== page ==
If you’re a business owner — or thinking of becoming one — you’ve probably considered incorporating.
No business has to incorporate. In fact, 86.4 percent of all firms without paid employees are sole proprietorships, according to the Small Business Administration.
Finding the answer that’s right for you involves weighing the advantages, requirements and costs. Many small-business owners get help with this decision by hiring a professional — an accountant or lawyer who specializes in working with small businesses — for a one-time consultation.
Below are seven reasons why incorporating might be good for you. First, though, let’s take a quick look at the options for structuring small businesses, including incorporating:
Most small businesses use this, and it is the simplest route. You don’t have to do anything special to become a sole proprietorship, as long as you are the sole owner of your firm.
LLC (limited liability company)
Your business might face risks — the possibility of injuries to others, for example, or libel in the case of publications — that could put your home, savings or other personal assets at risk if your company lost a lawsuit. Structuring your business as an LLC protects your personal finances. Forming an LLC involves more paperwork than a sole proprietorship — which requires almost none — but less than forming a corporation.
There are two types of corporations, C corporations and S corporations. Both limit your personal liability and each offers advantages in specific cases. Forming a C corporation involves complying with more legal requirements and requires more bookkeeping than an S corporation, which in turn requires more paperwork than an LLC.
The most common — and easiest — way to incorporate
For most beginning businesses, incorporating is overkill. Money Talks News is an S corporation, but that’s because it was formed 25 years ago, when LLCs were less popular. Today, many experts view an LLC as involving the least hassle and having the lowest expenses to form. It also requires less reporting.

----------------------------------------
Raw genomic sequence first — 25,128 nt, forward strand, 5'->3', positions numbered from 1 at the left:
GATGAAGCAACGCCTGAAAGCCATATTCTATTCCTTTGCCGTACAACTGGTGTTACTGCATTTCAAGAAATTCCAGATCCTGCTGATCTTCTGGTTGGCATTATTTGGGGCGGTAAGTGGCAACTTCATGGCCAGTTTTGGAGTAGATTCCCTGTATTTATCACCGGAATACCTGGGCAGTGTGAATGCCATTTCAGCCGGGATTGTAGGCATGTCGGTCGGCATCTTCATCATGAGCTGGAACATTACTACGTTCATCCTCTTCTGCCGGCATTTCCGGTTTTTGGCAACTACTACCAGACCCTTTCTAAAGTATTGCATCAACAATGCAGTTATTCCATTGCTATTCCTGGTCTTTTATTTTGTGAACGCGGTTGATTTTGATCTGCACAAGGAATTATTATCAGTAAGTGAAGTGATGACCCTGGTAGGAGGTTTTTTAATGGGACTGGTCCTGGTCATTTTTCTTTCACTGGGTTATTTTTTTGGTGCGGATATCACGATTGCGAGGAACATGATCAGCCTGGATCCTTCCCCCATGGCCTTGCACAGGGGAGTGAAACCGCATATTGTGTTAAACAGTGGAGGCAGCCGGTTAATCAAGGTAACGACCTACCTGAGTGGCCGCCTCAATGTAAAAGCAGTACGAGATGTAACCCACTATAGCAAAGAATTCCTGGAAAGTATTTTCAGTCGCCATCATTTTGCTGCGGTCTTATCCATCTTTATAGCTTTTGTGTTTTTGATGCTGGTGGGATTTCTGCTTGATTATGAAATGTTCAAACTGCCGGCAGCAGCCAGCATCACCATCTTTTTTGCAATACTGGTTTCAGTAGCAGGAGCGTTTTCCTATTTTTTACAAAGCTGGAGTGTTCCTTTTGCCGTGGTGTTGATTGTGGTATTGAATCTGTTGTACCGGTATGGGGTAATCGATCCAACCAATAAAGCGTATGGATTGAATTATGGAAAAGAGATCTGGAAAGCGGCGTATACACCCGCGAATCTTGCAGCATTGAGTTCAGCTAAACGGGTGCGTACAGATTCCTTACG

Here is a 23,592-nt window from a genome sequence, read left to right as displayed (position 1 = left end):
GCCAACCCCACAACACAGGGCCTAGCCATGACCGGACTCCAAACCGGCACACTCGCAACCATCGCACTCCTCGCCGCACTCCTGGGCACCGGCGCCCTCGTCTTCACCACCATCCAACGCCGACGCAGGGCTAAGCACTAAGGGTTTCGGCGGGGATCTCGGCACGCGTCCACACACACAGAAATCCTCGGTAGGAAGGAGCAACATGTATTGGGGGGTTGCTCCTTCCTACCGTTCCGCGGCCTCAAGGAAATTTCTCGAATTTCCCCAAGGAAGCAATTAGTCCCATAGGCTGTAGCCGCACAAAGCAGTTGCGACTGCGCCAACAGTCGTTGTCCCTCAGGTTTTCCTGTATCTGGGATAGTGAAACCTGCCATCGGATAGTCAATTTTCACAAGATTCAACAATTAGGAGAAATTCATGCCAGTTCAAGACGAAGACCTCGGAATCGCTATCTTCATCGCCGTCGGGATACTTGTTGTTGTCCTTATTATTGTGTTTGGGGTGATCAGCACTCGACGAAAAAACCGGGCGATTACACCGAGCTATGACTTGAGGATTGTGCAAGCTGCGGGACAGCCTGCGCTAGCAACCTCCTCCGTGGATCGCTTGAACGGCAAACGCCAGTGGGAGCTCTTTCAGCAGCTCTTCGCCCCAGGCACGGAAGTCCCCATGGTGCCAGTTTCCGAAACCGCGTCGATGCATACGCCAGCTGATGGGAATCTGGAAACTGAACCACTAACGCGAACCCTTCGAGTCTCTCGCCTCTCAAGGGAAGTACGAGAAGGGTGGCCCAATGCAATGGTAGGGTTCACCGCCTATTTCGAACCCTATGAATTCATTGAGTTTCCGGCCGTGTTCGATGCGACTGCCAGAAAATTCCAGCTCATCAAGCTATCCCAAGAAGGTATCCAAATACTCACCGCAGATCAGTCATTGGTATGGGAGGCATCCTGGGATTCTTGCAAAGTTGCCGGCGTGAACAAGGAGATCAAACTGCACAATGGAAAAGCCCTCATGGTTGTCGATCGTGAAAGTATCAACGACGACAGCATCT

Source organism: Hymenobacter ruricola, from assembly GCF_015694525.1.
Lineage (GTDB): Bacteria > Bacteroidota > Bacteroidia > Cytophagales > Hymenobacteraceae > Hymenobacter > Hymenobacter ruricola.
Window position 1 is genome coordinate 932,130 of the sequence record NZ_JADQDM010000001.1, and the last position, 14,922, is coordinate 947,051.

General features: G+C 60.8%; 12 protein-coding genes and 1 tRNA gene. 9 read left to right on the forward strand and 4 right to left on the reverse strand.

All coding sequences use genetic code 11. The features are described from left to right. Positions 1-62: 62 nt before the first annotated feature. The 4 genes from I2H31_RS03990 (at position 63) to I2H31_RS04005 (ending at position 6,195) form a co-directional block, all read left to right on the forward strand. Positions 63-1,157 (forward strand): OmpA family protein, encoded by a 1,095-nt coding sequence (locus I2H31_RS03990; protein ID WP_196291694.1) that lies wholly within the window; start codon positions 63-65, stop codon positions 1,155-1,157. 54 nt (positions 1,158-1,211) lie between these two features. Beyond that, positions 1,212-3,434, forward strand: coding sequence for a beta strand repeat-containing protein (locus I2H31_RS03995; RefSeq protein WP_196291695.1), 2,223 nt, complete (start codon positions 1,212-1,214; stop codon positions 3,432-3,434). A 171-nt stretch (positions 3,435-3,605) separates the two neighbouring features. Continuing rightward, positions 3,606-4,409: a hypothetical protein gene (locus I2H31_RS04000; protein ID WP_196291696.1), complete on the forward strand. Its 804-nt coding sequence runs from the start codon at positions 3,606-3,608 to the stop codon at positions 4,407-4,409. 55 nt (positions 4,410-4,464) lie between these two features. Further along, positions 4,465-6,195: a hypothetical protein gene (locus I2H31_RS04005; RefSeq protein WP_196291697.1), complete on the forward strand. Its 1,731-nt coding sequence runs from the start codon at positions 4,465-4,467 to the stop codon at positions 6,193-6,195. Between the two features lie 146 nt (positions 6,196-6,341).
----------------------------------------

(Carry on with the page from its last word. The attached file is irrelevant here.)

So why do businesses incorporate? Incorporating allows you to do the following:
1. Put a firewall between your business and personal life
Incorporating transforms a business into an independent entity that’s separate from its ownership. The owner might die or move on and management might change, but the incorporated business continues to exist until it is sold or dissolved.
This firewall offers a business owner a privacy buffer. When registering your company with the state where you do business, you’ll be asked to name a registered agent, a manager or owner who is the public contact for the company.
For privacy reasons, some owners prefer not to be named as the registered agent. Or, they may wish to list a business address that’s different from their home address. A corporation gives you the option of erecting this privacy wall.
2. Protect personal assets
Incorporating also inserts a legal wall between your business and personal life. This protects your nonbusiness assets in case your business is sued.
If your incorporated business loses a legal judgment, your personal assets generally are not at risk. A corporation’s debts belong only to the corporation. In case of bankruptcy, your personal assets are shielded as long as the corporation is properly structured.
3. Raise money
Another common reason to incorporate is to raise money for your business. In order to take on co-owners or issue stock by selling ownership shares, a company must be incorporated.
4. Add some polish
There’s something solid about adding “Inc.” to your company’s name. Acme Widgets Inc. just looks more credible than Acme Widgets. That stronger presence might convey greater trustworthiness or stability to your clients, suppliers and the world at large.
5. Compete for more contracts
Some businesses require vendors and contracting companies to be incorporated before they can compete for contracts.
6. Entice and hold employees with stock options
A corporation has an advantage in attracting talented employees: Corporate status allows owners to offer employees partial ownership in the business through stock options.
7. Establish credit in your business’s name
Small-business owners have two options for funding company expenses:
- Lend your company money from your personal assets and use your personal credit to apply for loans, lines of credit and credit cards for company use.
- Establish credit and apply for loans and financing in your business’s name.
If your company’s financial needs are or will be substantial, it’s best to establish an independent financial life for your business. Doing so will take time and will almost certainly require your personal guarantee when you start out. But as with any borrower, once your company’s credit is established, it will be able to borrow on its own.
This leaves your own funds and credit available for personal needs. Separating your business and personal accounts and records also helps insulate your personal finances from the business for purposes of taxes and limiting liability.
Are you a small-business owner? Share your experience in comments below or on our Facebook page.